Fundamentalists, of course, will not allow a simple thing like glaring contradiction to deter them from believing that the Bible is the inerrant, inspired word of God, so they have an explanation to offer. Matthew, you see, was writing the story from the point of view of the girl's death being so certain (if Jesus didn't intervene) that he had Jairus say, "My daughter has just died." Inerrantists will usually suggest an analogy like a basketball team whose star center suffers a serious injury just before the big game. "We have lost the game," someone might say under the circumstances, not at all meaning that the game has already been played and lost but that defeat is certain without the star player. This, they will argue, is all that Matthew meant. Jairus's daughter was so ill that death was certain without divine intervention, so it was appropriate for him to have Jairus speak figuratively and say, "My daughter has just died." Mark and Luke, on the other hand, chose to write more literally; hence, they stated that the girl was in a state of serious illness but still alive when her father came to Jesus. "So, you see," inerrantists will gleefully (and arbitrarily) declare, "there really is no contradiction here."
Although a how-it-could-have-been explanation like this may satisfy Bible inerrantists desperately looking for a solution to an embarrassing problem, it will not satisfy objective minds who can't help noticing its failure to resolve all problems involved in reconciling the three accounts of this story. Inconsistency in what Jairus said to Jesus is just one of several difficulties in the story. Let's notice, for example, that Mark and Luke both have five elements in their versions of the story: (1) Jairus came to Jesus to ask him to help his daughter, (2) Jesus and his disciples then went with Jairus to his home, (3) on the way there, they were met by some [Mark] or someone [Luke] coming from Jairus's house who announced that the daughter had died, (4) Jesus nevertheless continued on to Jairus's house, and (5) at the house, he raised the girl from the dead.
All of these elements are also in Matthew's version except number three. Matthew said nothing about anyone from Jairus's house meeting Jesus to announce that the girl had died. On this point, inerrantists will of course argue that omission does not constitute cotradiction, but I am not citing Matthew's omission of this detail as proof of contradiction or even inconsistency but rather to challenge the likeliness of the figurative interpretation that inerrantists apply to what Matthew's Jairus said to Jesus. They insist that the statement could have had the figurative meaning mentioned above, i.e., the death of the girl was certain and imminent enough to warrant Jairus's saying, "My daughter is dead." However, Matthew's omission of the message brought by some[one] from Jairus's house gives sufficient reason to reject their explanation. Mark and Luke, who began their versions of the story with the premise that the girl was still alive, stated that Jesus and Jairus were met by some[one] who announced that the girl had died. Matthew, on the other hand, who began the story with Jairus saying that his daughter had just died, said nothing about anyone coming to announce that the girl was now dead. Why? The answer is simple: Matthew was telling a story about Jesus going to raise a girl who was already dead, so it would have made no sense at all to have some[one] meet him to announce that the girl was dead. He would have already known that, because it was exactly what Jairus had said to him: "My daughter has just died." Hence, Matthew's omission of this detail is sufficient reason to reject the premise that he wanted readers to understand that Jairus was speaking figuratively in this version of the story.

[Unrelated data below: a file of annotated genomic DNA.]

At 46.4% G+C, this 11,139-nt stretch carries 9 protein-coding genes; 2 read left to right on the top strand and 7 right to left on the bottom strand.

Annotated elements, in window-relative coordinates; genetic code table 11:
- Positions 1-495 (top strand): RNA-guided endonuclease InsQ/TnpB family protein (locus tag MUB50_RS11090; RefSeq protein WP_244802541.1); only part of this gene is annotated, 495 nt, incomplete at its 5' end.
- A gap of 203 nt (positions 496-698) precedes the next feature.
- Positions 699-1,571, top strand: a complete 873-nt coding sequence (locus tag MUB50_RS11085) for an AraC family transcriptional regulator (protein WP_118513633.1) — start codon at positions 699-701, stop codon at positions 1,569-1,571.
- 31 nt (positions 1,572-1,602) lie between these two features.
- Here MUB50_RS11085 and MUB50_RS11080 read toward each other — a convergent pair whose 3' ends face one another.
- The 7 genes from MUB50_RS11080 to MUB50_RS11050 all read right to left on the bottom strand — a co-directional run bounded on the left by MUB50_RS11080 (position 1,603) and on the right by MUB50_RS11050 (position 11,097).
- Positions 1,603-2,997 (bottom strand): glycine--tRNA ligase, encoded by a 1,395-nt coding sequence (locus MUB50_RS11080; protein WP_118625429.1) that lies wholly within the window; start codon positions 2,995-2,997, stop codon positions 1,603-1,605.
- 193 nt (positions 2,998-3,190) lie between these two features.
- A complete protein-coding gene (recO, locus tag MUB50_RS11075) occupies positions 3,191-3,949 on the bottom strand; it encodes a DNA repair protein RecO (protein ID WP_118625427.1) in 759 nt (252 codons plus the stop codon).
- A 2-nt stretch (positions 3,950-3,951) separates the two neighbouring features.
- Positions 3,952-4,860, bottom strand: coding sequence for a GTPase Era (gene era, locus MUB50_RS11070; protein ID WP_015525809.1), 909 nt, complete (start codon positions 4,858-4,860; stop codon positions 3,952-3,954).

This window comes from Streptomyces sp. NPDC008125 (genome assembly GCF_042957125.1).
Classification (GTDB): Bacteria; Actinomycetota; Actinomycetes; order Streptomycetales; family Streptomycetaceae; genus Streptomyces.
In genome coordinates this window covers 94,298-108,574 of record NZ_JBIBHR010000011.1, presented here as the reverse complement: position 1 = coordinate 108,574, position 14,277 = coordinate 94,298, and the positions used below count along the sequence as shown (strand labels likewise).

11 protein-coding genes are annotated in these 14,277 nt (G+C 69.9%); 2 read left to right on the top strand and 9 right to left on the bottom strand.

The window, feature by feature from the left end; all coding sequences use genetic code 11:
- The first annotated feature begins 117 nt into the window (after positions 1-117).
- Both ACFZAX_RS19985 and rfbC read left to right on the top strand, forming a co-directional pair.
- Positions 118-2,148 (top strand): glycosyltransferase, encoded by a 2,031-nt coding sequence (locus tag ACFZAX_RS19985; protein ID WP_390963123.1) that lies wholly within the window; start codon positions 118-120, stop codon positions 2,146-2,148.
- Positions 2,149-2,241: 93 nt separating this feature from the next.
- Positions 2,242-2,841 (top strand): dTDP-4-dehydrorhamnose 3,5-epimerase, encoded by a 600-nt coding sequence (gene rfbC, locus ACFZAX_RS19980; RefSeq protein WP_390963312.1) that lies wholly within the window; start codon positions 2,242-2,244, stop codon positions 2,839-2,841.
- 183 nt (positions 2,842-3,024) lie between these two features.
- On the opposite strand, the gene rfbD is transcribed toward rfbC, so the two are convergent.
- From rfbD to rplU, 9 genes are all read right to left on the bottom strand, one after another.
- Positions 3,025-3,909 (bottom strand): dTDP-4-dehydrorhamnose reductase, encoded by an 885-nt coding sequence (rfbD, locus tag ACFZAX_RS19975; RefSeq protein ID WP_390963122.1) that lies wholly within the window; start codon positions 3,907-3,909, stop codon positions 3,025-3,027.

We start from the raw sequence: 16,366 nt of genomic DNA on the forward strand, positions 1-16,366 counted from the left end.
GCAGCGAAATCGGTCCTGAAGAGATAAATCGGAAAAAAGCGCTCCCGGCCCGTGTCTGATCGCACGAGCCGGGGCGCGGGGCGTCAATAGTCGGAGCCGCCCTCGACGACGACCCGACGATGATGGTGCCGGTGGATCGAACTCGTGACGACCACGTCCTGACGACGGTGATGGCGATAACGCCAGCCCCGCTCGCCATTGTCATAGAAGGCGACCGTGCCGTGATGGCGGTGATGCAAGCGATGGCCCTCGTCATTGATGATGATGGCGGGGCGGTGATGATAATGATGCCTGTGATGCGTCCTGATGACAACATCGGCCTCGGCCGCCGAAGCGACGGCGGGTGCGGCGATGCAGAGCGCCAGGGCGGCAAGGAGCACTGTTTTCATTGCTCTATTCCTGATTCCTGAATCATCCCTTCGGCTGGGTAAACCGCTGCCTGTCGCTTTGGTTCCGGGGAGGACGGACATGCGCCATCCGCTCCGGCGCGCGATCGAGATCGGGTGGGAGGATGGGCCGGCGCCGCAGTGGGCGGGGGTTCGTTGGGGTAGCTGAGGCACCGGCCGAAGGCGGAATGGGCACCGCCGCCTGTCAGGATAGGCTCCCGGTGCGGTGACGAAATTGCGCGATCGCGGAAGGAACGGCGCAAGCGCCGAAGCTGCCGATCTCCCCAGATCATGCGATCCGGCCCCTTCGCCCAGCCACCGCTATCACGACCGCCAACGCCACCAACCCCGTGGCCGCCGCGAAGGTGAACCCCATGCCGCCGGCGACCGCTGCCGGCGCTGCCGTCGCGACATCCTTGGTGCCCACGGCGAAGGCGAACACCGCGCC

Another serious fallacy in this figurative "explanation" is the obvious fact that Matthew and Mark both purported to tell what Jairus said to Jesus, as opposed to Luke's indirect method, which simply stated that the girl "was dying," without attempting to relate what Jairus had said to express the facts of her condition. Had all three writers used Luke's method, then perhaps there would be some merit to the inerrantist attempt to resolve the problem in the manner stated above; however, the fact that two of the writers (Mark and Matthew) wrote their accounts as if to convey what Jairus said to Jesus makes the figurative "explanation" entirely unsatisfactory. What a person says is what he says, and two accounts of what someone said can't both be inerrant accounts unless both use the exact words to convey what was said.
Let's imagine that someone named Jones should say, "The sun set yesterday at six-thirty P. M." That being the case, which of the following statements would be inerrant accounts of what Jones said?